That all happened because of you, my friend!

Matthisson’s ‘Stimme der Liebe’ (D 187, D 418) includes the old trope of the nightingale summoning lovers to a tryst under a lime-tree:

Abendgewölke schweben hell
Am bepurpurten Himmel;
Hesperus schaut mit Liebesblick
Durch den blühenden Lindenhain,
Und sein prophetisches Trauerlied
Zirpt im Kraute das Heimchen!

Freuden der Liebe harren dein!
Flüstern leise die Winde;
Freuden der Liebe harren dein!
Tönt die Kehle der Nachtigall;
Hoch von dem Sternengewölb herab
Hallt mir die Stimme der Liebe!

Evening clouds are floating brightly
In the crimsoned sky.
Hesperus is peering with a loving look
Through the blossoming grove of lime trees,
And the prophetic mourning song of
The cricket is being chirped in the undergrowth!

The joys of love are waiting for you!
The winds are whispering softly;
The joys of love are waiting for you!
The throat of the nightingale is ringing out;
High up in the vault of the stars
The voice of love is echoing to me!

Such texts take us back to perhaps the most famous song from medieval Germany, Walther von der Vogelweide’s ‘Unter der linden’:

Under der linden
an der heide
dâ unser zweier bette was
dâ muget ir vinden
schône beide
gebrochen bluomen unde gras
vor dem walde in einem tal!
schône sanc diu nahtegal.

Ich kam gegangen
zuo der ouwe
dô was mîn friedel komen ê.
Dâ wart ich empfangen
hêre frouwe,
daz ich bin sælic iemer mê!
Kust er mich? Wol tûsentstunt!
seht wie rôt mir ist der munt!

Dô hete er gemachet
alsô rîche
von bluomen eine bettestat;
des wirt noch gelachet
kumt iemen an daz selbe pfat.
Bî den rôsen er wol mac -
merken wâ mirz houbet lac!

Daz er bî mir læge
wesse ez iemen
nu enwelle got so schamte ich mich,
wes er mit mir pflæge
niemer niemen
bevinde daz wan er und ich.
Und ein kleinez vogellîn -
daz mac wol getriuwe sîn!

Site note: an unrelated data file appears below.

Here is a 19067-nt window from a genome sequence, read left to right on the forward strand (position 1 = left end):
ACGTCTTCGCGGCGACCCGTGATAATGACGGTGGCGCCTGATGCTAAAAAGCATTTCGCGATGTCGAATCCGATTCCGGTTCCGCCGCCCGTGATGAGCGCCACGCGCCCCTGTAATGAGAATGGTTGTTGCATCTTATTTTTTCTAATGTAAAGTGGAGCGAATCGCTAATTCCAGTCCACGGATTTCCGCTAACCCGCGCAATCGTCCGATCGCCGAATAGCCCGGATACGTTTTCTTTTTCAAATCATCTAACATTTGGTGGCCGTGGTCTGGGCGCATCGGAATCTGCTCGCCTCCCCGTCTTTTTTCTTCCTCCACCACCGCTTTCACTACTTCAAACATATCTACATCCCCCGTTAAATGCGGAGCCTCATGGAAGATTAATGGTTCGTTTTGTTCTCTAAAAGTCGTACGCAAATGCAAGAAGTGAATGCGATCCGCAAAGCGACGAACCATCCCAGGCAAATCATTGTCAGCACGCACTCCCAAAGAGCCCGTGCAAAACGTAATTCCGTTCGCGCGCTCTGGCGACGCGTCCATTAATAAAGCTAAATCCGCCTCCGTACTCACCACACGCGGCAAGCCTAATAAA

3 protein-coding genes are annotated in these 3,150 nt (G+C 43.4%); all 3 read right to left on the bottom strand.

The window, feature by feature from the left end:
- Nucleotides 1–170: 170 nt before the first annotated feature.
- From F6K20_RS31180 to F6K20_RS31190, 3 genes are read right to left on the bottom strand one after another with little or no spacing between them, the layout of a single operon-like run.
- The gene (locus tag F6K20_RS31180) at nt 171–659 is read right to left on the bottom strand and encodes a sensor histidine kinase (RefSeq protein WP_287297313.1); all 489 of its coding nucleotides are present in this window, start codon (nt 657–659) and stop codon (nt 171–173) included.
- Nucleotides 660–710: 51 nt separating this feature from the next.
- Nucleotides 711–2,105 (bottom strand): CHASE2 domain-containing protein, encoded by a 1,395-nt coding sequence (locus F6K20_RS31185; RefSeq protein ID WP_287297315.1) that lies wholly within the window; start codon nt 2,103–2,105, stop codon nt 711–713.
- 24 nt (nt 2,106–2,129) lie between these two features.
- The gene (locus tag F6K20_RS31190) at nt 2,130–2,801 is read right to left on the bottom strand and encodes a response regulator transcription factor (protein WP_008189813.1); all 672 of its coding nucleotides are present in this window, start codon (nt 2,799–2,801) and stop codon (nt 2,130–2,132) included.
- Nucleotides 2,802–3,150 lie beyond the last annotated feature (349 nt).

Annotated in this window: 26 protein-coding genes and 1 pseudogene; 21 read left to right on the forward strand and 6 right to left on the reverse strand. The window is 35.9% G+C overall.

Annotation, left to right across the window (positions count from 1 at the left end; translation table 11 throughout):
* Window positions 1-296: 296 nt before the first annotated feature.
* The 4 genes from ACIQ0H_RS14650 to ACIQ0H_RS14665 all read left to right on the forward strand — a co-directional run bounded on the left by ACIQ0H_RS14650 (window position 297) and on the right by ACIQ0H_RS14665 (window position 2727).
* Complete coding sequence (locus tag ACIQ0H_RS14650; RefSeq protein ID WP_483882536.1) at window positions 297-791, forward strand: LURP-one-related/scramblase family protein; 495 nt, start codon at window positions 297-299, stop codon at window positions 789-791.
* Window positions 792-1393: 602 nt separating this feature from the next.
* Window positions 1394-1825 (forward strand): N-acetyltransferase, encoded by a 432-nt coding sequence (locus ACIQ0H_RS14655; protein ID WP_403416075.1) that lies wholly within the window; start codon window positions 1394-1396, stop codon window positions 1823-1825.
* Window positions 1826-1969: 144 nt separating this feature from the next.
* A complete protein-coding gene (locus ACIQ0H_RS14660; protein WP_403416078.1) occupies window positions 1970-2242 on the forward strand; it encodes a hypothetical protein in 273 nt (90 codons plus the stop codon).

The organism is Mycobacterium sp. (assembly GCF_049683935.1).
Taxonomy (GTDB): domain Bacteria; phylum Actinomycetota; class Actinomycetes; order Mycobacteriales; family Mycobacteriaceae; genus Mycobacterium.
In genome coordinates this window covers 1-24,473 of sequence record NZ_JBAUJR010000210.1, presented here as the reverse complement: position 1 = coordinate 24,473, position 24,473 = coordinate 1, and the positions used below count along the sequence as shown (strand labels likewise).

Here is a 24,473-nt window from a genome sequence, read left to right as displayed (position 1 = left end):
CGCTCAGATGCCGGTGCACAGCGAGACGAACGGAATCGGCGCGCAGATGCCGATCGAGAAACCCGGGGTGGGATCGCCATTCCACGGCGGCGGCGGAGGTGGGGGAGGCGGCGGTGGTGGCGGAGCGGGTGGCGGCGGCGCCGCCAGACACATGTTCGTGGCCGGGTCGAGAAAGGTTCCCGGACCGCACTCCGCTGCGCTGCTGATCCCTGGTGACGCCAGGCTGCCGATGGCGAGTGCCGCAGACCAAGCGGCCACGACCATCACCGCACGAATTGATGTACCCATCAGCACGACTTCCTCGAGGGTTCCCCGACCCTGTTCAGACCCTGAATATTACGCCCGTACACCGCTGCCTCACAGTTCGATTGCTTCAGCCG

Under the linden
by the meadow,
where our bed was,
there you can find,
beautifully broken,
the flowers and the grass.
Before the forest in a valley--
Beautifully sang the nightingale.

I came walking
to the meadow,
my lover had come there already before.
There I was received,
(Holy Virgin!)
for that I am happy forever.
Did he kiss me? At least a thousand times.
See, how red my mouth is!

There he made--
so splendidly,
a bed out of flowers.
Those will laugh,
who come by on the path
and see by the roses,
where my head lay.

That he lay with me--
if anyone knew
(God forbid) I would be ashamed.
How he was with me,
Never, no one
may find out, except for him and me,
and a little bird
that will well keep my secret.

English translation (from Middle High German) by Elisabeth Siekhaus 

Despite the reference to the Virgin this text gives the impression that the lime-tree was a site of spring-time fertility rites. Such rituals appear to have survived ‘paganism’ and continued in later German customs in the form of ‘May dancing’, often with lime-trees serving as Maypoles, as can be seen in this etching from 18th century Eisenach (Bach’s birthplace!).

Dancing under the village lime, Boyneburgk, Eisenach

The lime functions as a Maypole in at least two of Schubert’s texts:

Denn wie ich bei der Linde
Das junge Völkchen finde,
Sogleich erreg ich sie.
Der stumpfe Bursche bläht sich,
Das steife Mädchen dreht sich
Nach meiner Melodie.

For when I am by the lime tree and
I find young people